Academic questions reliability of poverty line maths

Academic Fatimah Kari says data transparency is crucial for effective implementation of poverty policies.

PETALING JAYA: An academic has warned of the likelihood that the methodology used in setting the new poverty line income (PLI) may result in the exclusion of some poor groups from government assistance and poverty eradication programmes.

Speaking to FMT, Fatimah Kari of Universiti Malaya’s Centre for Dialogue and Civilization said there was no indication that the government had considered differences between rural and urban areas and between East and West Malaysia.

She said data transparency was crucial for effective implementation of poverty policies.

The statistics department announced last Friday that the government had revised the national PLI from RM980 to RM2,208 a month.

Fatimah Kari

The previous PLI was based on a method of calculation devised in 2005 and the new one on a 2019 methodology.

Fatimah noted that under the 2005 methodology, the non-food PLI was based on the consumption patterns of the bottom 20% of the population.

“If the 2019 methodology did not improve on this, it may lead to underestimation as the bottom 20% does not represent a homogeneous group,” she said.

She said having a blanket poverty line of RM2,208 for the whole country would therefore see certain people incorrectly placed below or above the line.

Different regions might have different consumption patterns and costs of living, she added.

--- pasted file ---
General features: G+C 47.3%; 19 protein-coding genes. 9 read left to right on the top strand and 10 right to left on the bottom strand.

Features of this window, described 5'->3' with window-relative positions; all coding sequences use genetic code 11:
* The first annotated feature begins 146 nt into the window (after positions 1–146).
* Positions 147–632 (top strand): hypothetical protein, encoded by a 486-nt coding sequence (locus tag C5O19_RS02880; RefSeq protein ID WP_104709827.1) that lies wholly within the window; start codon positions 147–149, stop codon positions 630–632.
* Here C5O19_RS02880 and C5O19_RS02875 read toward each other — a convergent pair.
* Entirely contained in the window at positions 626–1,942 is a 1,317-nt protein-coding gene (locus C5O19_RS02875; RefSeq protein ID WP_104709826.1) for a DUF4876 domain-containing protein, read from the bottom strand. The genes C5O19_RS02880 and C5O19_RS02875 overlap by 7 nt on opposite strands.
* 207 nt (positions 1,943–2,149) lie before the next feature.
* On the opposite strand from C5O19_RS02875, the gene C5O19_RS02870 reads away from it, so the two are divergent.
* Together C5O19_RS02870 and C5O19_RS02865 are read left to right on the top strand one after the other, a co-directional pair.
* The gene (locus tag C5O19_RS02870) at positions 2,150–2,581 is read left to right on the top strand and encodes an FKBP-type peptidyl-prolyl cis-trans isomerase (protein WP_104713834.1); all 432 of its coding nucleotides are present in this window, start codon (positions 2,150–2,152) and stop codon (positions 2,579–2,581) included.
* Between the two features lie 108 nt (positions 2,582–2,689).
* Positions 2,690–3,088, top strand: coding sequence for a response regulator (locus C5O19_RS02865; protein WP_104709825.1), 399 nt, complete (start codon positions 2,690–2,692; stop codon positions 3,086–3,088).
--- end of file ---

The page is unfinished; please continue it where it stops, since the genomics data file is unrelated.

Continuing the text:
She also argued against basing the 2019 PLI on the consumer price index (CPI) for food and non-food items.

“CPI is an aggregated index,” she said. “A cost-of-living index would better reflect the actual expenditure of households.”

As a result, she said, the PLI could prove unreliable in the face of economic shocks, such as the current one which was brought about by the Covid-19 pandemic.

She also asked if there was any effort to consider meals taken outside of the home as an item of consumer expenditure.

“Malaysians tend to dine out a lot more and it’s becoming part of our habit,” she said. “Food away from home also explains the consumption inequality between different households.

“All these technical matters need to be addressed to come up with a reliable, consistent and specific poverty line.”

In announcing the new PLI, chief statistician Mohd Uzir Mahidin said optimal food intake and quality non-food basic requirements were among the factors taken into account.

Last year, the United Nations special rapporteur on extreme poverty and human rights, Philip Alston, said the official poverty line did not reflect the cost of living in the country and excluded vulnerable populations. This prompted the Pakatan Harapan government to propose a review of the country’s poverty rate.

Last week, Alston accused the Perikatan Nasional government of backtracking on the commitment of the previous administration to take poverty seriously.

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